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Jacksonville Beach’s Players by the Sea wants you to have not just a merry Christmas, but a merry wacky Christmas. So this theatre group, known for its diverse programming, is presenting a holiday farce with music, by Christopher Durang.

A number of his plays have been done in this area over the years, including “Sister Mary Ignatius Explains It All for You,” “The Marriage of Bette and Boo,” and “Betty’s Summer Vacation.” Last year, “Beyond Therapy” was staged at Limelight, and “Vanya and Sonia and Masha and Spike,” a Tony Award winner, was a big hit at Players.

Those of you who are familiar with Durang’s work know to expect the unexpected. “Christmas Binge” is a vehicle for his transformation of Charles Dickens’s classic “Christmas Carol” into a new version laced with wit and absurdity.

15304510_1182044481845072_2061017755117419930_oBob Cratchit’s wife Gladys has had it with husband Bob, as well as with Tiny Tim, Child # 1, Child # 2, Little Nell, and the twenty children who live in the family’s root cellar. The Cratchits are wretchedly poor, and everyone is very hungry. For things to improve, Bob has to get his salary increased. But that’s not going to happen, as Ebenezer Scrooge, his bullying employer, has cut Bob’s salary in half and is using the money to purchase energy credits.

A ghost, in the form of actress Lauren Hancock, appears to take Scrooge on a tour and show him how to be a better person. Ms. Hancock stepped into this leading role shortly before opening night and gives a remarkable performance. She wears a variety of costumes, beginning with the familiar brown garb of a UPS delivery driver.

Strange things begin happening on the tour and characters from other plays keep appearing. Visitors to Durang’s wildly embellished story include Oliver Twist, Leona Helmsley (the wealthy business woman known as “The Queen of Mean”), and Tess and Monica from “Touched by an Angel.” Clarence and George Bailey from “It’s a Wonderful Life” move the storyline along; Clarence is played by fine comic actor Allen Morton, who looks lovely in his white robe and large wings.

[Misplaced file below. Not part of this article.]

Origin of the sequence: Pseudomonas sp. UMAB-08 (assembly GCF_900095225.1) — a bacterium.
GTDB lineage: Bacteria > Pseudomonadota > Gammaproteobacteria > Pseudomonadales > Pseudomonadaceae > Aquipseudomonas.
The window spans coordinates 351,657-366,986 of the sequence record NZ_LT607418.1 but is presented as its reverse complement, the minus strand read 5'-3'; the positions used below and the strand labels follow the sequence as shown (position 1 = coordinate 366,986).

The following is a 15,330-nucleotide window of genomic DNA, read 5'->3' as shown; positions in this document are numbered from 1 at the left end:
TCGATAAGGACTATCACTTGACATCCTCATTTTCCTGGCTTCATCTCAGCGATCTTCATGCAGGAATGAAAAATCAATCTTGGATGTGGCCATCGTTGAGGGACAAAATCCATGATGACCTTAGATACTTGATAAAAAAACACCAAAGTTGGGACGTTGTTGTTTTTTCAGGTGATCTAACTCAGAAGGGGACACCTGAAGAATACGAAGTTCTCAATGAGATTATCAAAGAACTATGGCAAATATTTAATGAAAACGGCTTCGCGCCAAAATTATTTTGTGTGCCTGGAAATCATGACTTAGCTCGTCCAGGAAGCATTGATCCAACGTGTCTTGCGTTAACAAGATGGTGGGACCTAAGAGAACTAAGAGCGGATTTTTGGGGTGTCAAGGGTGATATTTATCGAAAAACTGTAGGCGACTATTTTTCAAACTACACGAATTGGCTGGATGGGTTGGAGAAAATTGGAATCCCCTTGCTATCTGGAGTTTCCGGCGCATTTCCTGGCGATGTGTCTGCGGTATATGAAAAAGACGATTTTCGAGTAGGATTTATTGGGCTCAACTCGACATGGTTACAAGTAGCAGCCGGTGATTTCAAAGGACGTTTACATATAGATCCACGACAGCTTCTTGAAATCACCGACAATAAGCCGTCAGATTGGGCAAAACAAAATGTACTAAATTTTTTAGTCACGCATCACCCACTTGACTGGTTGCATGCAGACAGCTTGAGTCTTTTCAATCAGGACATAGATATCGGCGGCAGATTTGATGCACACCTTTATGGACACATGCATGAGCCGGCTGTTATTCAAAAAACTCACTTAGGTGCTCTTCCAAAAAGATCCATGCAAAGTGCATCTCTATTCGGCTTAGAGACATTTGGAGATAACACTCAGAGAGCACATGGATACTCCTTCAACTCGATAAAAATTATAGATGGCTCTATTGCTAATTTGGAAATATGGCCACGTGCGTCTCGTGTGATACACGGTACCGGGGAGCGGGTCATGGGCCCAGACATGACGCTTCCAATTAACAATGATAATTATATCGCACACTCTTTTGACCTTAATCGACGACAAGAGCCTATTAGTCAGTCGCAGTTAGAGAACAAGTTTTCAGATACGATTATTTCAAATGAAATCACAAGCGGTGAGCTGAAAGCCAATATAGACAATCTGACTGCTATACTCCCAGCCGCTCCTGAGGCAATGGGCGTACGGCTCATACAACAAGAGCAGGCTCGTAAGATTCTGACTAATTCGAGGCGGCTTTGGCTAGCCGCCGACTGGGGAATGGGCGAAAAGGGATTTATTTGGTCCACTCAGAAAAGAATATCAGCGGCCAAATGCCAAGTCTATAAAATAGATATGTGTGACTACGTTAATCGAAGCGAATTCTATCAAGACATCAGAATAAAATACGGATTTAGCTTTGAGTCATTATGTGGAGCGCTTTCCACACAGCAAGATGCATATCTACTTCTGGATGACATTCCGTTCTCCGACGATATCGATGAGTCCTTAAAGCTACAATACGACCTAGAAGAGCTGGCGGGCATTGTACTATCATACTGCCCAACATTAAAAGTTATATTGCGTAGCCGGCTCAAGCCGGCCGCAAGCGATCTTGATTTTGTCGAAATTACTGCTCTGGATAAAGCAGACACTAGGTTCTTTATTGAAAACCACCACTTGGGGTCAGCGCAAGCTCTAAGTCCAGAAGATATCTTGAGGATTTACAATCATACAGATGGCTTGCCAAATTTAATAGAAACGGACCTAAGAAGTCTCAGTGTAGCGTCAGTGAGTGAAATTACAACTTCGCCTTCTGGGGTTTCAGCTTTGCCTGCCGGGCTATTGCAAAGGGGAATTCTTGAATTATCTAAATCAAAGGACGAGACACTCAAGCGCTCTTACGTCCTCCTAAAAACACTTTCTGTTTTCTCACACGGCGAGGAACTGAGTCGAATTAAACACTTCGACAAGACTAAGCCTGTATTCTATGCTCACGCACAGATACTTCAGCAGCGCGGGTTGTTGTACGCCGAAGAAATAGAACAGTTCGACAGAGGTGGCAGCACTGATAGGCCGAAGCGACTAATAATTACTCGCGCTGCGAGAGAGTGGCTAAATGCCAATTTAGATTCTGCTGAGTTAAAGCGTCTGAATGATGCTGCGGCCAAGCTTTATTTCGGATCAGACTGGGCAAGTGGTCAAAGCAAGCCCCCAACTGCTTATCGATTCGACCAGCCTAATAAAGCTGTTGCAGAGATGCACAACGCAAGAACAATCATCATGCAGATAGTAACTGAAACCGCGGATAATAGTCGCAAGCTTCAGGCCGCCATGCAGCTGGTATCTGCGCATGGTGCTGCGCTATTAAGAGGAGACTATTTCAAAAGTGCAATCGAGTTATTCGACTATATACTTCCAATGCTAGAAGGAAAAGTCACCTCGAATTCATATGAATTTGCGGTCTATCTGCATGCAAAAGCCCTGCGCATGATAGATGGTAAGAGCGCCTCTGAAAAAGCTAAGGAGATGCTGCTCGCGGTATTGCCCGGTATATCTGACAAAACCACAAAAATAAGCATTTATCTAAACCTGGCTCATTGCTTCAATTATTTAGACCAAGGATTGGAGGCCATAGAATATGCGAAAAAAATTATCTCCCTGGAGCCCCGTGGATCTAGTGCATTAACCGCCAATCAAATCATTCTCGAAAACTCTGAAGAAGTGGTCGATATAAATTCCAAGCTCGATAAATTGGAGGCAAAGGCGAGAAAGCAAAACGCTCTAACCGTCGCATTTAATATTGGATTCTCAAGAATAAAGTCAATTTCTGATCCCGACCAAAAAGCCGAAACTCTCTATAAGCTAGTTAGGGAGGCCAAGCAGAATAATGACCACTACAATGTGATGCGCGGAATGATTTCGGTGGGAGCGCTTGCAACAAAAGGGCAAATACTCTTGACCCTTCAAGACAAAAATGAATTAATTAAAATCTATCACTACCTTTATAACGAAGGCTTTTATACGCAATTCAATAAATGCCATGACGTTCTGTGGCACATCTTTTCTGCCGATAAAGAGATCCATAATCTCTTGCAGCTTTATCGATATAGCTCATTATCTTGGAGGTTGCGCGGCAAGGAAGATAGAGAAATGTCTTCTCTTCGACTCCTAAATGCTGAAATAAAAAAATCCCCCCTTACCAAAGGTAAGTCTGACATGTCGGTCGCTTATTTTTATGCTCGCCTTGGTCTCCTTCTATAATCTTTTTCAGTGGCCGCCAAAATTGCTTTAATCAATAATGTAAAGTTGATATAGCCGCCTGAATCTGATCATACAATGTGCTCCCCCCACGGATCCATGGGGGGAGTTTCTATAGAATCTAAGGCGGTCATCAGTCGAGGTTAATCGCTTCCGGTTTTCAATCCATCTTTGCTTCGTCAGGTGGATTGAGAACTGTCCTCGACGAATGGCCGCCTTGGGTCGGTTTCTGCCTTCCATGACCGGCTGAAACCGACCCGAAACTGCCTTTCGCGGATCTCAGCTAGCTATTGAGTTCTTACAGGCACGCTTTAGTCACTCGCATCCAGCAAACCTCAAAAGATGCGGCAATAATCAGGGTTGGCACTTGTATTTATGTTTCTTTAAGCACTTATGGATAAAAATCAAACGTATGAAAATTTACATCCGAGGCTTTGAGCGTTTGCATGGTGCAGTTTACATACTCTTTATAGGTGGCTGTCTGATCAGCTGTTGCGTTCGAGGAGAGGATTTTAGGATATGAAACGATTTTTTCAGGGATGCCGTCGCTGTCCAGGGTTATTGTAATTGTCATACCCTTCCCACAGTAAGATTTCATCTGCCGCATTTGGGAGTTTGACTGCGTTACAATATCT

Take it from us, Durang’s play, directed by Rodney Holmes is funny, even if it is satirical and absurdist. Holmes is currently an Education Instructor at Players; his name may be familiar to you as he recently starred in “Memphis,” which was a summer hit at Players.

15325228_1182044868511700_982949533642663168_oRegina Torres spends most of her time on stage as the frustrated Mrs. Cratchit who drinks heavily and plans to end her miserable existence by jumping off London Bridge into the Thames. However, she makes a later appearance as the famous Helmsley, and gives a brief sample of her marvelous operatic voice which is acclaimed throughout Florida.

The role of Ebenezer Scrooge is on the bucket list for any male actor beyond adolescence, and Lou Agresta is excellent in the role of the uncharitable miser. Mr. Agresta can be found on our local stages throughout the year, and is one of the area’s most versatile performers.

Clayton Riddley is the funniest person in this show as Bob Cratchit, who has a twinkling easy-going air, and repeatedly brings orphaned babies home to his unsympathetic wife. Mr. Riddley performs the funniest song of several in this show with “Silent Night,” an experience worth the price of admission. Caragh Zeigler is only ten years old, but is already a stage veteran with performances at Limelight Theatre and Amelia Community Theatre. She portrays Little Nell, a character who has wandered into this story from Dickens’ “The Old Curiosity Shop.”